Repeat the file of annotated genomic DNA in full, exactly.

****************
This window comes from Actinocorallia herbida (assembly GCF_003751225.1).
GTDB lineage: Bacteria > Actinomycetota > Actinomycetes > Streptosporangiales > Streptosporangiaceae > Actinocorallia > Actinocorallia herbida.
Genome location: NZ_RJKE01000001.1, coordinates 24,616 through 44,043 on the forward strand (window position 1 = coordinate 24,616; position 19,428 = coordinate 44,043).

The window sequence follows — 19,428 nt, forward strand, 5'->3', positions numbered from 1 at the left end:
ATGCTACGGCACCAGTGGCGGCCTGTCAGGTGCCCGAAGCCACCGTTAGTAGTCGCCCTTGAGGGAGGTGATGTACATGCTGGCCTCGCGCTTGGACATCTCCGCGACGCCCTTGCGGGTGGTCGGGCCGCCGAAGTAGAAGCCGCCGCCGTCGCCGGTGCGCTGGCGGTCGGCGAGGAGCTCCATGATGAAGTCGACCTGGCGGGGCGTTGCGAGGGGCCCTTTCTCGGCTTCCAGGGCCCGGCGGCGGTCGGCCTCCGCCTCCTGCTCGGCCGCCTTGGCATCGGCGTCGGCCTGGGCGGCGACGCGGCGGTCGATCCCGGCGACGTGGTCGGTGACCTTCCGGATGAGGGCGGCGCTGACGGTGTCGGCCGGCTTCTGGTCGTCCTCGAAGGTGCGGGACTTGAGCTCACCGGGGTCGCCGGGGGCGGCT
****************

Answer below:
This window comes from Actinocorallia herbida (assembly GCF_003751225.1).
GTDB lineage: Bacteria > Actinomycetota > Actinomycetes > Streptosporangiales > Streptosporangiaceae > Actinocorallia > Actinocorallia herbida.
Genome location: NZ_RJKE01000001.1, coordinates 24,616 through 44,043 on the forward strand (window position 1 = coordinate 24,616; position 19,428 = coordinate 44,043).

The window sequence follows — 19,428 nt, forward strand, 5'->3', positions numbered from 1 at the left end:
ATGCTACGGCACCAGTGGCGGCCTGTCAGGTGCCCGAAGCCACCGTTAGTAGTCGCCCTTGAGGGAGGTGATGTACATGCTGGCCTCGCGCTTGGACATCTCCGCGACGCCCTTGCGGGTGGTCGGGCCGCCGAAGTAGAAGCCGCCGCCGTCGCCGGTGCGCTGGCGGTCGGCGAGGAGCTCCATGATGAAGTCGACCTGGCGGGGCGTTGCGAGGGGCCCTTTCTCGGCTTCCAGGGCCCGGCGGCGGTCGGCCTCCGCCTCCTGCTCGGCCGCCTTGGCATCGGCGTCGGCCTGGGCGGCGACGCGGCGGTCGATCCCGGCGACGTGGTCGGTGACCTTCCGGATGAGGGCGGCGCTGACGGTGTCGGCCGGCTTCTGGTCGTCCTCGAAGGTGCGGGACTTGAGCTCACCGGGGTCGCCGGGGGCGGCT